• Biden assures that that he takes classified documents seriously. I doubt it. Indeed, the facts disclosed so far tend to undercut that assurance.

• Biden will say anything that suits his purposes. That is the principle operative here.


Minnesota Poised To Ban Christians, Muslims, And Jews From Teaching In Public Schools

BY: JOY PULLMANN at the Federalist:

JANUARY 12, 2023

Minnesota teachers protesting with banner

New licensing rules in Minnesota that require teachers to ‘affirm’ students’ transgender identities will meet immediate court challenges from civil liberties advocates.

Author Joy Pullmann profile


Minnesota will soon ban faithful Christians, Muslims, and Jews from teaching in public schools by requiring that every state-certified teacher “fosters an environment that ensures student identities such as … gender identity … are … affirmed.” Once the new requirements clear a final procedural hurdle, they will be immediately challenged in state and possibly federal court, a civil liberties lawyer told The Federalist on Tuesday.

“We have lots of parents who are upset by this sort of thing in schools already,” said Doug Seaton, president of Minnesota’s Upper Midwest Law Center, in an interview. “They’re going to be even more upset with how their teachers are going to be licensed. Their teachers are going to have to be faced with hiding their beliefs or getting denied [for a state teaching license].”

Seaton said it was accurate to describe the nearly finalized regulations as communicating: “Christians, Muslims, and Jews need not apply for Minnesota teaching jobs.” That is unconstitutional, he said, so UMLC plans to sue once the changes go into effect.

The state agency that composed the changes disputed they would effectively ban religious Americans from teaching in Minnesota schools through a spokeswoman on Wednesday. The spokeswoman did not respond to a follow-up asking how Christians, Jews, and Muslims could adhere to their faith while complying with the licensing requirements that all new teachers publicly reject their faiths’ declaration that God has created only two sexes, male and female.

Minnesota’s Professional Educator Licensing and Standards Board (PELSB), a division of the state Department of Education, has been working to change teacher certification requirements since 2019. Its latest public draft, which is finalized save for a few tweaks that don’t affect the content, includes multiple requirements that licensure candidates publicly support critical race theory and transgender ideology and include both in their teaching. Teachers must receive state licensure to be employed in Minnesota public and many private schools.

PELSB justified its changes by claiming “the predominantly white teacher workforce must be equipped to understand their own implicit bias and the unique lived experiences of all their students as a core requirement of teaching. For this reason, PELSB has worked closely with a wide range of stakeholders, including researchers and experts in the field of pedagogy, to ensure that anti-racism, cultural competency, and implicit bias were effectively embedded and identified throughout the scope of the proposed Standards of Effective Practice” (page 62).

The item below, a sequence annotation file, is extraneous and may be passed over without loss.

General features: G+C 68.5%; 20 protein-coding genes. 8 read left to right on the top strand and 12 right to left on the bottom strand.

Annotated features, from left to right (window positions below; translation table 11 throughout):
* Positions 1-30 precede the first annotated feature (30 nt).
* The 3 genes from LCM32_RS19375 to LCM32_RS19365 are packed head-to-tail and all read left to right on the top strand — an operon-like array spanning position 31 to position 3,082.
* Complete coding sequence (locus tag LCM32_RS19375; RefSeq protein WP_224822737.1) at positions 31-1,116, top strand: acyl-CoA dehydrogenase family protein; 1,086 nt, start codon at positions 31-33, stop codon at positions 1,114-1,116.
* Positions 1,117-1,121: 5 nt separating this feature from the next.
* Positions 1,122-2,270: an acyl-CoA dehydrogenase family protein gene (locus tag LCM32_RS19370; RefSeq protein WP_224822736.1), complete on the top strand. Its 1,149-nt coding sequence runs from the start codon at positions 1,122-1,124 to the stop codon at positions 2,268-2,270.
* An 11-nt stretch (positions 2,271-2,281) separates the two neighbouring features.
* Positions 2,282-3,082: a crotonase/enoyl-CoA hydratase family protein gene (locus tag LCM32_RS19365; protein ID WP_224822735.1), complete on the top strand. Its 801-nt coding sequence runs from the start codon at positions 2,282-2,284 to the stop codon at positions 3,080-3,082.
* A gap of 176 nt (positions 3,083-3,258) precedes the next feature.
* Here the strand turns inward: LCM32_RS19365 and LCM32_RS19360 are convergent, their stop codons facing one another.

“Standards for effective teaching” 1A in the nearly finalized regulations requires a teacher candidate to “affirm[] the validity of students’ backgrounds and identities.”

Standard 2D requires that a licensed teacher “fosters an environment that ensures student identities such as race/ethnicity … sex and gender, gender identity, sexual orientation … are historically and socially contextualized, affirmed, and incorporated into a learning environment where students are empowered to learn…”

Standard 2F mandates that “The teacher communicates verbally and nonverbally in ways that demonstrate respect for and responsiveness to the cultural backgrounds and differing perspectives learners bring to the learning environment.”

Standards 6, A-G require teachers to agree that the taxpayers supplying their salaries and the people who created the school system that will employ them are racists, and affirm other cultural Marxist beliefs. For example, Standard 6C requires that “The teacher understands the historical foundations of education in Minnesota … that have and continue to create inequitable opportunities, experiences, and outcomes for learners … especially for … students historically denied access, underserved, or underrepresented on the basis of race … gender, sexual orientation.”

The standards also require teachers to instruct their students in critical race theory, in mandates that teachers promote “anti-racism” and “equity.” Those two terms are defined by their advocates to mean instituting structural racism against people with comparatively lighter skin and using skin color to judge people’s merit and performance. See standards 4E and H, below (standard 4F below has been slightly revised).

Before the licensure changes can go into effect, they must be reviewed once more by an administrative law judge. The judge already reviewed the proposal and recommended four tweaks that do not change the content of the requirements, merely their wording, to comply with regulatory technicalities.

Since the board made the changes he requested, the judge is likely to approve the tweaked draft PELSB sent back to him on Dec. 16, 2022, Seaton said. PELSB expects these licensing changes to go into effect at the latest by this spring, its spokeswoman told The Federalist.